A common remark made after England fail at a major tournament is that the Premier League should adopt the European approach of having a festive break. There have been, and will continue to be, lots of innovations and alterations to the modern game but this is one I’ll never take to. As a fan I love the crowded festive fixture list. I’d hate to see it removed for invalid reasons – let’s face it, one year off wouldn’t prepare the England players any better for a World Cup. Festive football is as seasonal as A Christmas Carol and the Queen’s Speech.
From previous blogs (“The Magic of the Cup”) it’s no secret I’m a bit of a traditionalist. But I’m also a realist, so not living an entirely romanticised version of football events. If lessening the fixture congestion served a purpose that enhanced the overall product then I’d be a fan. The truth is that it won’t, nor will it serve the national team in its efforts. The foreign players that compete in the Premier League seem to cope okay in major tournaments. Those partaking in the African Cup of Nations always appear fresh, or certainly no worse off for the endeavour.
Even if I was to accept – hypothetically speaking now – that the winter period drains players come the end of the season, I’d still rather we kept the set-up as it is. If it’s tiring for the players – apparently a modern professional requires 78 hours between games to make a complete recovery, I’m wondering if these figures have been mixed up with common Christmas hangover periods – it’s more tiring for the fan. I spend Christmas Eve tossing and turning in the hope Santa is bringing me presents. That means I’m up early to check if I have been a good boy (only once in living memory was I deemed bad, that was the year I didn’t get a PlayStation 1 but all my mates did) and in bed late that evening (hopefully) celebrating.
It doesn’t stop there. I rarely sleep due to excitement on Christmas night, too. The prospect of a full Premier League fixture list on Boxing Day is enough to keep me awake. I barely get over that before we head to the normal fixtures that week. All the time the New Year’s games are waiting. If new to football the Christmas period would provide the perfect crash course; for veterans it’s the season to be jolly, for sure.
In what has been a great season for the unpredictable, the games squeezed together at the end of December and the start of January will provide us with a marker of how things are likely to go as the league moves into its second half. Eventually form will be established – good or bad – and determine the fate of the teams. December is the start of that new phase.
The December 21st to 23rd games provide the first examination of how the top could go. Arsenal face Chelsea on Monday the 23rd at the Emirates. The Gunners need a win to prove they are genuine contenders and that they can turnover a top side after two defeats in Manchester, albeit one of those Manchester sides is now a mid-table team. Before that we’ll discover if Manchester City’s away form has steadied when they face a Fulham side starting to show signs of life. At the lower end a nervous Sam Allardyce takes his Hammers to Old Trafford. He’ll tell his players a win is possible, and point to United’s home form as proof, but it’s unthinkable that Moyes will face defeat there again so soon.
The Boxing Day games provide further examination of how genuine each team’s league position is. Everton face a stern test at home to a Sunderland side that has just beaten Chelsea in the League Cup. These are the sort of games a team needs to collect three points from if they are serious about securing European football. The aforementioned West Ham face Arsenal at home, by Boxing Day their predicament could have been worsened, Mr Wenger may well have a belated gift Big Sam doesn’t really want.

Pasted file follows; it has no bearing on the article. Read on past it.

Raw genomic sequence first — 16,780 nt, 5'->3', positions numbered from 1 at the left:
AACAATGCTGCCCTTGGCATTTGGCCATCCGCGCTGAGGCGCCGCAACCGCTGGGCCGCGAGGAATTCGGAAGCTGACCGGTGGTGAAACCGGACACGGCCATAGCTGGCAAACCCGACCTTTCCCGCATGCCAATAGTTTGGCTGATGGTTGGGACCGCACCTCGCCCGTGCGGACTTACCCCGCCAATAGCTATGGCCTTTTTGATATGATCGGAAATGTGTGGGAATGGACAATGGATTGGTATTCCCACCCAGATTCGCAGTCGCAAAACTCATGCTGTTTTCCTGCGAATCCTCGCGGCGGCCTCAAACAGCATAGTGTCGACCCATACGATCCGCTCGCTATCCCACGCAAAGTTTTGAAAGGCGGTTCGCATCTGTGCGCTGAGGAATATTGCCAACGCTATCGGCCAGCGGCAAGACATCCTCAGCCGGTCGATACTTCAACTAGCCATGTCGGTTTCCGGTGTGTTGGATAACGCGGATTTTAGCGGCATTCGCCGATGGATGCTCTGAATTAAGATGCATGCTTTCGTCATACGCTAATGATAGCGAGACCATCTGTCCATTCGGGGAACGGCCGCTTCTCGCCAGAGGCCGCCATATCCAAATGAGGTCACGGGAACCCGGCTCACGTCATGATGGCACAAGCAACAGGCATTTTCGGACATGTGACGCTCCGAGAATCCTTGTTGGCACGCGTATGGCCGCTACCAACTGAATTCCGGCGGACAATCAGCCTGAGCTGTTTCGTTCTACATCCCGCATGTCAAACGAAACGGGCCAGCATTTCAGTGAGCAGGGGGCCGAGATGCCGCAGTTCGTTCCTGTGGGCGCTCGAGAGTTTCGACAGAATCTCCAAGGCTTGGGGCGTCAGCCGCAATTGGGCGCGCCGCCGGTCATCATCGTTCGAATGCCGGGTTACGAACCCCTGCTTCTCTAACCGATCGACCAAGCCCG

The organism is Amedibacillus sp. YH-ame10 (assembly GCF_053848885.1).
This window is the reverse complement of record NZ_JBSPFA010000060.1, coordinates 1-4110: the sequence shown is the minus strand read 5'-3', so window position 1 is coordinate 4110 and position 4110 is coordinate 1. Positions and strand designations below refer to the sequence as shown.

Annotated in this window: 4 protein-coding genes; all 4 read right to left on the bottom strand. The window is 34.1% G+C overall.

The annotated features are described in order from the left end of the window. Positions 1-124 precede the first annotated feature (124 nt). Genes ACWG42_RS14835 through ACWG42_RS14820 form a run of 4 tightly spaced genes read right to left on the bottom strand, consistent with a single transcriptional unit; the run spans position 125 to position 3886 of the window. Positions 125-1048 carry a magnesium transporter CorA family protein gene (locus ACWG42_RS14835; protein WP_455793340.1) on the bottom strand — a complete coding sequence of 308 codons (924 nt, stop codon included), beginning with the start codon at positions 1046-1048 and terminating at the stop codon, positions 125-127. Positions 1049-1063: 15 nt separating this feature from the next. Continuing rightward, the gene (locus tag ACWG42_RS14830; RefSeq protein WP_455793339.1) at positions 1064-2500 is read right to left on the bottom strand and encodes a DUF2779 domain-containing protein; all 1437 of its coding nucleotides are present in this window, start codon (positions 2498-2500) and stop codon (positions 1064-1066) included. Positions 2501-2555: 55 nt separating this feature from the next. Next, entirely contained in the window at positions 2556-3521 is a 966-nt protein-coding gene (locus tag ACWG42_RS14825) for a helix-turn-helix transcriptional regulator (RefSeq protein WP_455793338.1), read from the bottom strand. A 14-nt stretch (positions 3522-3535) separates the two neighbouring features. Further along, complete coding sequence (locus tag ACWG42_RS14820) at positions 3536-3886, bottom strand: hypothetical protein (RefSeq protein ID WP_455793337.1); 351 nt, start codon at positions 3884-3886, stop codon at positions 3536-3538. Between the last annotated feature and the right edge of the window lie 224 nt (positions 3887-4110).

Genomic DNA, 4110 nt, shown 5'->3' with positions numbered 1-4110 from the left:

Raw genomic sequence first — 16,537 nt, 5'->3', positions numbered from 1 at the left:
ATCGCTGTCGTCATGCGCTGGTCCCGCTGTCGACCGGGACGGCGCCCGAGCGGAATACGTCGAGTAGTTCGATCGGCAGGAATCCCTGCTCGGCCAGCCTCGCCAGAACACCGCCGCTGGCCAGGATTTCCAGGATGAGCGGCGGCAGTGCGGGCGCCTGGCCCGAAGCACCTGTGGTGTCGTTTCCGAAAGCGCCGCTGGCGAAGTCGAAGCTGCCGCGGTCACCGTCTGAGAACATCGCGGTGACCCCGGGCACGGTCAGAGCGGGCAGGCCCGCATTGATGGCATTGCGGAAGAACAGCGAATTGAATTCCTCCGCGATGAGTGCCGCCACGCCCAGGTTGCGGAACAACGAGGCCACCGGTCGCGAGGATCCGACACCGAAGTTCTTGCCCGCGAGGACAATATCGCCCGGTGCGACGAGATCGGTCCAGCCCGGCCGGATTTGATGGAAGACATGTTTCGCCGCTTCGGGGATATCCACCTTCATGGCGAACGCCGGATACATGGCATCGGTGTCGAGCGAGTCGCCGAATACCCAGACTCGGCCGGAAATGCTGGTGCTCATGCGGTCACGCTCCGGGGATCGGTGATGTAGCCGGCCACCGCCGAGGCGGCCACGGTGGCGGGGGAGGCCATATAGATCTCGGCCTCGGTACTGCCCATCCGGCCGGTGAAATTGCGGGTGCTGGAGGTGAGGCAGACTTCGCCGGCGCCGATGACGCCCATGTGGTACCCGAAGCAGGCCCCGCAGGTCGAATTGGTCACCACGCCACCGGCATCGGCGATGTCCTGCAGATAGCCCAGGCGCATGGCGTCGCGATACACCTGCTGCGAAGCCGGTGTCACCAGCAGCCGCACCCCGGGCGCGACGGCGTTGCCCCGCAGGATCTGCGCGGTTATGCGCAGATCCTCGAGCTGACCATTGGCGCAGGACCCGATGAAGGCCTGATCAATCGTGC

The tie of the day sees Liverpool travel to the Etihad. City is scoring for fun there at the moment. During the mauling of Arsenal, one fan in earshot jokingly remarked he was upset if they didn’t score five nowadays. At the time City had “only” managed four but his pains were rewarded with a couple more before the final whistle. Liverpool themselves handed Spurs a defeat that demonstrated they were far from being pretenders this year. It’s a shame we’ve been robbed of watching Aguero and Suarez on the same pitch but there’s enough talent to make this a mouth-watering game. If Liverpool take a point in Manchester it’d show they need to be taken seriously; failing that conceding less than five will do.
December 28th/29th matches will see Man City at home against a Crystal Palace side that, with all due respect, they will feel safe rotating players against. Liverpool face another tough away test at Chelsea. West Ham/West Brom; Hull/Fulham; Cardiff/Sunderland are a trio of ties that pit teams in six pointers in the relegation battle. Everton hosting Southampton gives us insight into two teams fighting it out for a top six spot.
The first game of 2014 sees Man City travel to Swansea and in the last game of the day Man United host Tottenham. In between these games clubs in close proximity to one another face-off – Palace/Norwich and Fulham/West Ham – whilst Arsenal and Liverpool will be expected to win their respective home games against Cardiff and Hull Tigers. The biggest factor may well be the strength in the squads rather than the preferred starting eleven.
At the end of this cycle big teams and strugglers alike will have dropped points. The crazy season may finally have started to settle. The teams then don’t play a league game for ten days. By my calculations that’s a big enough gap to squeeze a 78 hour rest in, especially if you want to skip some cup football.
And they say they need a winter break?